According to Michael Collarin, conference chair, high-efficiency home materials and the drive to incorporate low global warming potential (GWP) refrigerants are timely subjects for building industry professionals.
“The refrigerant and residential mini-tracks featured at this year’s AHR Expo highlight two industry segments that are experiencing rapid change,” he said. “The goal is to provide an integrated look at these two important topics, in order to equip manufacturers, designers, building owners and other users with the resources they need to improve residential energy efficiency and overall sustainability.”
The seminar topics by track are:
Senses and Cents: Reducing Sound, Improving Comfort and Enabling Energy Efficiency in Residential Buildings
People complain about a lot of stuff, but when it comes to residential heating and cooling systems it’s all about the noise, discomfort and forking out money to an unfriendly utility. Learn to apply the fundamentals in duct and pipe design for the benefit of your client’s senses and cents.
Real-World Experience Providing Residential Energy Excellence
High performance residential buildings combine modeling skills, designs for sustainable performance, installation practices that implement the integrated designs and strategies that satisfy a diverse set of occupant needs without penalizing energy performance or indoor environmental quality over the life of the building. This seminar highlights the importance of a trained workforce in meeting expected design and performance targets, shows the benefits of modeling to achieve exceptional performance affordably, compares model predictions with monitored performance in multifamily applications and demonstrates the positive impact of awareness and actionable energy data on occupant behavior.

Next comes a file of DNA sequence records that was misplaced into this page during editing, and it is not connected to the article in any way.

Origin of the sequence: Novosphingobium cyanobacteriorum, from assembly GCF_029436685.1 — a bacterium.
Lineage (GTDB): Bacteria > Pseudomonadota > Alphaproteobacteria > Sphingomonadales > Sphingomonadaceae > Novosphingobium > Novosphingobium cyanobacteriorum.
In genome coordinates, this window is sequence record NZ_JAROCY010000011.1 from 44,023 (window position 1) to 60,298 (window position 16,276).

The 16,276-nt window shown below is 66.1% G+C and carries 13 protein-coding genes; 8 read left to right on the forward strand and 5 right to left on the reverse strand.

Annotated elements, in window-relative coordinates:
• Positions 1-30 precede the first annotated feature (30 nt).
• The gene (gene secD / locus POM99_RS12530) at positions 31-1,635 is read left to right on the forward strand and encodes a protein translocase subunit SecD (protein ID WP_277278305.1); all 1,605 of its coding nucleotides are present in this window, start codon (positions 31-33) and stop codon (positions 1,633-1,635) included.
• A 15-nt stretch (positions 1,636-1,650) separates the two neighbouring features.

Keeping Occupants Happy and Healthy Through Affordable and Flexible Air and Water Control Strategies
Hidden opportunities for improving home energy and environmental performance include inexpensive filtration approaches that clear the air we breathe, and simple and reliable water system design strategies that reduce the amount of hot water needed for bathing, washing clothes and washing dishes. This seminar highlights challenges and opportunities to better understand and control exposure to ultrafine particulate matter in homes. Domestic hot water design and control strategies to minimize the amount of water in the distribution system along with optimizing consumption requirements are addressed.
ASHRAE’s Duct Size Calculator Tool for Easy, Reliable Residential Duct Sizing
ASHRAE has developed a new duct calculator tool that uses the results of ASHRAE research to provide practitioners with better and quicker ways to size/design duct systems – particularly for flexible ducts. This seminar discusses the research and methodology underlying the calculator tool and provides demonstrations and examples of how to use it in various residential applications and duct designs.
Lubricant Changes for Low GWP Next Generation Equipment
This seminar focuses on the lubricant changes and challenges needed for next generation refrigerants and replacement for R123, R134a, R404A and R410A.
Some Low GWP Next Generation Refrigerants Will Be Flammable: What Does It Mean to Be Flammable?